@Takashi You called it best when you called me on my sloppy spelling. My attention was elsewhere (for all the good it did my attempt at creative posting with double-intent). AustEN is full of such double-intended speech in her novels which is why I think they continue to fascinate even after the stories themselves might otherwise become bland.

    In this case, the virtue most missed is humility (is this not a mark of amiability?). If you want to find it in me, you’ll have to talk to my priest. Or go to my blog and read my poetry (such as it is). When posting on FPR I am never frivolous, but I am occasionally bombastic, troublesome and on a bad day, a provocateur.

    As for whether or not the individuals, either the author or the young man, deserve my teasing (and I assure you it was teasing and not judgment as you assume) is utterly beside the point. I assumed nothing. I teased not on the intent, but on the act itself. I do not believe people are who they intend to be, but who they are. I am a wreck myself. I accept that. The boy would be better to accept that it was a selfish act which had potential damages for the very person he was claiming to adore, if he is genuinely concerned for her then he would correct his future behavior with this new wisdom.

    You see, we love people by loving them, not by trying to love them, or by hoping our actions will be seen as loving.

    @Charles Cherry is the fairest and most honest of us. And yes, this example is a great improvement. It is also a great improvement that my 2nd wife didn’t cheat on me like my first wife did, but I am fortunate that her virtue is far greater than the standard of “better”. I am “better” these days myself, I hope by God’s grace, than I was (though being remarried might color me differently in the eyes of some, which I accept as the burden folks will cast against me when we first meet).

    This is my point. Manners are not about intent, though we hope that like the Israelites it was hoped would learn the “spirit” of the law they were given. Christ said as much on the sermon on the mount–that they had “missed” the point. However, manners are actions, not intent. And that’s all I was really pointing out to begin with; as I said, less than successfully.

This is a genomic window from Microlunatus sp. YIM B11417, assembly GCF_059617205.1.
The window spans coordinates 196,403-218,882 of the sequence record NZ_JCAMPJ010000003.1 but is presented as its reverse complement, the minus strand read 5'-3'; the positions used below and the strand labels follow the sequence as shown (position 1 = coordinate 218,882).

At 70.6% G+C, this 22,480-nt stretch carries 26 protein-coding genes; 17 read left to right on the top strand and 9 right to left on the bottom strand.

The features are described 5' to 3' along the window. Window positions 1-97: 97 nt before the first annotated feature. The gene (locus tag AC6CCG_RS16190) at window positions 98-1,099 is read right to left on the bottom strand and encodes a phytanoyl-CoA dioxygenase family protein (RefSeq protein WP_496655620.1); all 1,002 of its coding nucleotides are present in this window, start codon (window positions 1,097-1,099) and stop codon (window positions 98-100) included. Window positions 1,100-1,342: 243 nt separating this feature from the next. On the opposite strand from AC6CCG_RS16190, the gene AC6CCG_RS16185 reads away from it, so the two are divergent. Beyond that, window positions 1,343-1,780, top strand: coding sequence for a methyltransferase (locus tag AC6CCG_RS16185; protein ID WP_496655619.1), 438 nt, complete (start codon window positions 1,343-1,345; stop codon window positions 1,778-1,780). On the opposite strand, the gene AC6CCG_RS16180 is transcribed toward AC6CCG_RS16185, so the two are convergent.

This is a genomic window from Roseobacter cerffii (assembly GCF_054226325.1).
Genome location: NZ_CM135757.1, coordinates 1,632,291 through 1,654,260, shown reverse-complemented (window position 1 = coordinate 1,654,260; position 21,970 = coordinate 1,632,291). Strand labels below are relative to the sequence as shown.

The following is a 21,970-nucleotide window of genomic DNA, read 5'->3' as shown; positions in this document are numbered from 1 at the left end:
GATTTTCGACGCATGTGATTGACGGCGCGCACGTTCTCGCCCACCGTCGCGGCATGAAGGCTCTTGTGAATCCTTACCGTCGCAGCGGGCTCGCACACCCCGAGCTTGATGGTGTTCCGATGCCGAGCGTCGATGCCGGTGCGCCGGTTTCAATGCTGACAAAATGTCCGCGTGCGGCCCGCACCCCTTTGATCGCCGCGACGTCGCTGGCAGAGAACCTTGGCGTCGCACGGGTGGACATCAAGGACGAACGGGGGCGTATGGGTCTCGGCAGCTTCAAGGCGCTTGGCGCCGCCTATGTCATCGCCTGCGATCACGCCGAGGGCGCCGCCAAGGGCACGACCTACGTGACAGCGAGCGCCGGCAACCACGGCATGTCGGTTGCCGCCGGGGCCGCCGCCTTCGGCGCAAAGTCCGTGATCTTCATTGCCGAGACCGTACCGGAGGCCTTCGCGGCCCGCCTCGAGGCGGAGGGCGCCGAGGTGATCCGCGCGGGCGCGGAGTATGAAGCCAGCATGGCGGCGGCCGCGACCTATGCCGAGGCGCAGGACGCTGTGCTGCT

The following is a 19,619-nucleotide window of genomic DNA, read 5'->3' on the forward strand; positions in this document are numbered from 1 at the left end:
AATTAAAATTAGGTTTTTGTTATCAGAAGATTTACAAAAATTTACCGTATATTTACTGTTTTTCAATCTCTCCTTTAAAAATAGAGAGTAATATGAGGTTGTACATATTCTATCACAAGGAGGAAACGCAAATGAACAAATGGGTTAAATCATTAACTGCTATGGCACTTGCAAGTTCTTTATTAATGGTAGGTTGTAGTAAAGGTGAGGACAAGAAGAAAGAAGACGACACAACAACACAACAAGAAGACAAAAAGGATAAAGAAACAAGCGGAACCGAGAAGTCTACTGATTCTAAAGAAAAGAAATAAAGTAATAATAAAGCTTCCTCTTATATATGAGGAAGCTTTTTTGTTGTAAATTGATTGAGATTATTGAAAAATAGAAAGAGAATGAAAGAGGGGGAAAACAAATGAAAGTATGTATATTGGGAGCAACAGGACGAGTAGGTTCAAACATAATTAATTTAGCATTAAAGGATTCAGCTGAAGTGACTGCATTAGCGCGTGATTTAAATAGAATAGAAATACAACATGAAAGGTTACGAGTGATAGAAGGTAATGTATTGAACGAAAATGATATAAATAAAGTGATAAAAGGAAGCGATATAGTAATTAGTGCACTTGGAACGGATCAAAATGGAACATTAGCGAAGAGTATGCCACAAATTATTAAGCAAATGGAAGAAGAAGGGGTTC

FPR needs a court jester.

  10. I agree with David at least to this extent: the young lady should have made him wait at least until that evening before replying, “yes.” Courtship and deferral are the very form of training for being a good husband.

    Nonetheless, I’m glad she said yes, and one has to admire his formulation of the invitation.

    Finally, as a young teen beholden to the worst conventions, moral and artistic, of our age, I was required to read “Pride and Prejudice” in literature class. In very un-Austen fashion, I proceeded to embarrass myself by gushing to all my friends about how wonderful a book it was. Those were probably the first seeds of my growing up; too bad they had to be planted so late and in such poor soil!

  11. James, I think Austen would disagree with you… I an thinking of the scene in which Mr. Collins proposes to Elizabeth. In response to Elizabeth’s polite but firm rejection, he assumes that she is acting as a “woman of fashion” and delaying her acceptance to increase his love. She vehemently disagrees, calling such action heArtless and rude. My apologies for not being able to quote the text exactly, but I hope you get the idea…

  12. I have yet to read a more appropriate and, in my humble opinion, accurate portrayal of Miss Austen’s work. I also feel quite vindicated in knowing I am not the only man who finds her writing culturally educational and innately enjoyable. I wish every college freshman were required to struggle through the basic meaning and sense of Jane Austen’s social commentary.

  13. “It is, then, with apologies to those who know better that I read literature as a naïve lover of a good story, good writing, and commentary on the unchanging human condition.”